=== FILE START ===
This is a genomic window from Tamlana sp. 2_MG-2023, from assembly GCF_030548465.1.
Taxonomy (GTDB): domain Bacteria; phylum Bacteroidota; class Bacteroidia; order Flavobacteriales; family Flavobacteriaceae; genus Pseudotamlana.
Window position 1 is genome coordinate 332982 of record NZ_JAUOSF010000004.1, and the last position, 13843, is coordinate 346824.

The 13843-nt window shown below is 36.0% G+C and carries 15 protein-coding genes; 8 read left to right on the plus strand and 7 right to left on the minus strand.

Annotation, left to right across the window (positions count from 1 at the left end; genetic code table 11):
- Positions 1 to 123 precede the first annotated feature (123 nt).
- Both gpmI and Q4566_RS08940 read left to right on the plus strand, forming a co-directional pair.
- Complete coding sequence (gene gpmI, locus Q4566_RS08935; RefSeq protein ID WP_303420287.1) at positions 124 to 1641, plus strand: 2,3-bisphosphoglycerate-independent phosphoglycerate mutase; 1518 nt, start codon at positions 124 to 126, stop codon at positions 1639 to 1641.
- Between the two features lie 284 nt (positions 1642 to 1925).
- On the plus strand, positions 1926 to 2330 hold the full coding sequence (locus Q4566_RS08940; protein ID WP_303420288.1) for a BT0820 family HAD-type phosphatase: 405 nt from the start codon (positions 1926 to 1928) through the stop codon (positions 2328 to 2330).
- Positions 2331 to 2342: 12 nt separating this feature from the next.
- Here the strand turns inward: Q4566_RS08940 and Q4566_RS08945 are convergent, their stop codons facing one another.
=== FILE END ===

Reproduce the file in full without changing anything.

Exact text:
This is a genomic window from Tamlana sp. 2_MG-2023, from assembly GCF_030548465.1.
Taxonomy (GTDB): domain Bacteria; phylum Bacteroidota; class Bacteroidia; order Flavobacteriales; family Flavobacteriaceae; genus Pseudotamlana.
Window position 1 is genome coordinate 332982 of record NZ_JAUOSF010000004.1, and the last position, 13843, is coordinate 346824.

The 13843-nt window shown below is 36.0% G+C and carries 15 protein-coding genes; 8 read left to right on the plus strand and 7 right to left on the minus strand.

Annotation, left to right across the window (positions count from 1 at the left end; genetic code table 11):
- Positions 1 to 123 precede the first annotated feature (123 nt).
- Both gpmI and Q4566_RS08940 read left to right on the plus strand, forming a co-directional pair.
- Complete coding sequence (gene gpmI, locus Q4566_RS08935; RefSeq protein ID WP_303420287.1) at positions 124 to 1641, plus strand: 2,3-bisphosphoglycerate-independent phosphoglycerate mutase; 1518 nt, start codon at positions 124 to 126, stop codon at positions 1639 to 1641.
- Between the two features lie 284 nt (positions 1642 to 1925).
- On the plus strand, positions 1926 to 2330 hold the full coding sequence (locus Q4566_RS08940; protein ID WP_303420288.1) for a BT0820 family HAD-type phosphatase: 405 nt from the start codon (positions 1926 to 1928) through the stop codon (positions 2328 to 2330).
- Positions 2331 to 2342: 12 nt separating this feature from the next.
- Here the strand turns inward: Q4566_RS08940 and Q4566_RS08945 are convergent, their stop codons facing one another.